Last updated at 9:56 pm UTC on 13 October 2004
Every class is an instance of a metaclass. Metaclasses are not named. You refer to them by sending the message class to their instance.
So there is for example the class Collection. Its Metaclass is accessed by
[October 04, 2000, John-Reed Maffeo]
Since I am not a Metaclass guru, I will just share some
references that I have collected. Maybe someday I will come
back and write the definitive text (which will in any case
be plagiarized shamelessly from these;)
Smalltalk-80 The Language. Adele Goldberg, David Robson, 1989
Smalltalk, Objects,and Design. ChamondLiu, 1996
Smalltalk: An Introduction to Application Development Using VisualWorks.Trevor Hopkins, 1996
Bryan Murphy-Dye had this to say about Metaclasses:
Our mental picture of a class is that there is one instance for each class. For example, we tend to think there is one instance out there representing the String class, and the browser helps feed this image.
In actuality, there two instances exist for every class: a Metaclass instance and a Class instance. The Metaclass instance contains the class methods and class instance variable names for a class. When you click on the 'class' button in a browser, you are actually looking at the methods from the Metaclass instance. The Class instance contains the methods and variables that belong to the instances of the class. So there are three instances for the string 'abc': the String Metaclass, the String Class, and the instance containing the characters 'abc'.
Class and Metaclass are just like other classes, so each of them also have a Class instance and a Metaclass instance.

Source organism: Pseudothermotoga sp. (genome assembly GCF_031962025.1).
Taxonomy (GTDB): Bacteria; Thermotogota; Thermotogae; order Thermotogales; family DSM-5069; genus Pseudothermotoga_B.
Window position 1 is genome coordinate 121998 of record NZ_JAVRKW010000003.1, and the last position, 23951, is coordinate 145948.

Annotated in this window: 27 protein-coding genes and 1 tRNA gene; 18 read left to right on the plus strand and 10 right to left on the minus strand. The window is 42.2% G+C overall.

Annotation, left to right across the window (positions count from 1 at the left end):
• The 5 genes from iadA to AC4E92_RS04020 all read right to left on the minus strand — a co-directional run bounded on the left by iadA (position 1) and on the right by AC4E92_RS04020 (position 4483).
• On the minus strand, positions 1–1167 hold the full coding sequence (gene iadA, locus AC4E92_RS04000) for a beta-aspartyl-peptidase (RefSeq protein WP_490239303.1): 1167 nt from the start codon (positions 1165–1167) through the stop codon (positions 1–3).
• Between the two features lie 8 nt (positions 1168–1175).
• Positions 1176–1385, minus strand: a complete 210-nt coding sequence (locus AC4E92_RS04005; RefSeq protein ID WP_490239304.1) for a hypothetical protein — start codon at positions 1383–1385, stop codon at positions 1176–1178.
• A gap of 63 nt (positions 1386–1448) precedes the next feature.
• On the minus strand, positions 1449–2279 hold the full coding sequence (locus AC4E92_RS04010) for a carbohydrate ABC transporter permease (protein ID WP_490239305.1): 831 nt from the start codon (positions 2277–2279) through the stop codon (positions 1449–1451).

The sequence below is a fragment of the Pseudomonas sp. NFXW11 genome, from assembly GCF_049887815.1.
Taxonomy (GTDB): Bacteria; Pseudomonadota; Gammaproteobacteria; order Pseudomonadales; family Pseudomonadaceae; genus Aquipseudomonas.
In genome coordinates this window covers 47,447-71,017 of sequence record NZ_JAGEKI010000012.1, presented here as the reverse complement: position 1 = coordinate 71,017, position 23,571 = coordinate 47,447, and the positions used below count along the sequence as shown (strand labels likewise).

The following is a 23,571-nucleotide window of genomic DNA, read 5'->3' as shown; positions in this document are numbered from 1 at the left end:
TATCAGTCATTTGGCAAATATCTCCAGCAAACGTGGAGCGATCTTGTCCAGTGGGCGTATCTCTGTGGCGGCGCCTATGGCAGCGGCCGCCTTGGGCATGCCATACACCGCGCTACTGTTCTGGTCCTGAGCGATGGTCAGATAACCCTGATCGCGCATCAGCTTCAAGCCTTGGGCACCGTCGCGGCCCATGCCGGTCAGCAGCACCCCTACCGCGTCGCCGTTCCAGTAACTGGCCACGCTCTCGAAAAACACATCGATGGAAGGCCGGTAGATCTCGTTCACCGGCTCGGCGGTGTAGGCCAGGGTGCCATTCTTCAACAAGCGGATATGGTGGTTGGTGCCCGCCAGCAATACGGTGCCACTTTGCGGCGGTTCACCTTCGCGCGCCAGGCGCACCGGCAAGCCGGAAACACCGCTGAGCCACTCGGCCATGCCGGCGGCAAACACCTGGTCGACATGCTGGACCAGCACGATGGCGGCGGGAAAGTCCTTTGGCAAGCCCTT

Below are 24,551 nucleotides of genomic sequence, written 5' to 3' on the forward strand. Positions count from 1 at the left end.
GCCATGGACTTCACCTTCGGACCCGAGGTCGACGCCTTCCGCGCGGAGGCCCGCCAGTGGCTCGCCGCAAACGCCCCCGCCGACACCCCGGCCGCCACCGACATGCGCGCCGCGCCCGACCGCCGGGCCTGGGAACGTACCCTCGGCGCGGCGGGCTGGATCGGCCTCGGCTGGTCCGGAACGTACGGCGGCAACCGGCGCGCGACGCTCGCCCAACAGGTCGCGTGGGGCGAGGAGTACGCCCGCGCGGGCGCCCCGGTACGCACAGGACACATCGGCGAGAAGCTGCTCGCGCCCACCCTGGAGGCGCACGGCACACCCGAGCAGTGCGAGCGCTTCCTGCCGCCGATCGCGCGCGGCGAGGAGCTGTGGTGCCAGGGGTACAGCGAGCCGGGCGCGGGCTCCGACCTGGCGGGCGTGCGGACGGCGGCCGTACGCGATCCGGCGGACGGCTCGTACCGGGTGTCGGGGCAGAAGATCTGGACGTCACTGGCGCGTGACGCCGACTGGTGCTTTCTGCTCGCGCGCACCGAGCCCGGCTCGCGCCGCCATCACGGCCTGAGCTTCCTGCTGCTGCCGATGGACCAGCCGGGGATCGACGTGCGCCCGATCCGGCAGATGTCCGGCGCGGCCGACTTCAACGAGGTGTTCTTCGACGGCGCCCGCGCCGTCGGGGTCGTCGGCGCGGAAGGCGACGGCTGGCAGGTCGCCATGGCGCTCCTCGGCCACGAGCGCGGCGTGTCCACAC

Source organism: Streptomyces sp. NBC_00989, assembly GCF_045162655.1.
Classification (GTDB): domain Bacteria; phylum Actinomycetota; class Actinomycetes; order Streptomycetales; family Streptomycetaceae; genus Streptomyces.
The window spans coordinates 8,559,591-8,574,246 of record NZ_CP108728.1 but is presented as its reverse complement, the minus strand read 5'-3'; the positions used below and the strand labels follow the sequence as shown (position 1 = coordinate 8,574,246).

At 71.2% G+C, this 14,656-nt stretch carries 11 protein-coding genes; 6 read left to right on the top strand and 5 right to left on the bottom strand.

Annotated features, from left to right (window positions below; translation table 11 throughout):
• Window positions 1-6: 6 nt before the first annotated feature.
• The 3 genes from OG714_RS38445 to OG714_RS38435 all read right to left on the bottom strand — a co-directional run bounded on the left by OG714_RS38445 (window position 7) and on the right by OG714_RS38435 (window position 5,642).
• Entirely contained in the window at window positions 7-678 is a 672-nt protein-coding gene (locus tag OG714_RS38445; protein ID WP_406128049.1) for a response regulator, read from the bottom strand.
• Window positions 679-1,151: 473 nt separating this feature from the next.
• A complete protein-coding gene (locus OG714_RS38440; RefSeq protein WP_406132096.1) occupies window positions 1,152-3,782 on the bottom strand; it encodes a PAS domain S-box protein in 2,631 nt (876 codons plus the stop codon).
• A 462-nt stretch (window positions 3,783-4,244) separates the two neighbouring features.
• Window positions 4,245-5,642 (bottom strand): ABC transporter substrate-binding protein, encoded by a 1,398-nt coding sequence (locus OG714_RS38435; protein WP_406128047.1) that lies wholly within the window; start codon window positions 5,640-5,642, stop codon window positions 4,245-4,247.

There is a little magic that goes on at this point because there is a chicken and egg problem: the 'Class' class can't exist without the Class instance and Class metaclass, yet how can you have a Class instance until the Class class exists? I haven't looked into how Squeak solves this, but 'The Art of Metaobject Protocol' goes into great detail on one way to solve the bootstrapping problem.
In a way there are three levels of definition for every instance in the environment:
- metaclass to hold class method/variable information
- class to hold instance method/variable information
- instance to hold instance data
When you are holding an instance and ask it to evaluate a selector, it determines the code to execute by looking one level higher. For example, '3 + 5' sends #+ to the instance '3'. The #+ selector is looked for one level higher at the class. For '3 class name', #class is sent to '3' which returns the class level (which is the Class instance for SmallInteger). This method happens to return a Class instance. So #name is sent to the next level up: the metaclass level.
You noted that:
'Symbol class inspect' is a Metaclass
Symbol class = Metaclass —-> false
By the same token, note that
'3 class inspect' is a SmallInteger class
3 class = SmallInteger class —-> false
So what shows on the top of the inspector is really one level higher. Try:
Symbol class class = Metaclass —-> true
Hope this helps a little ...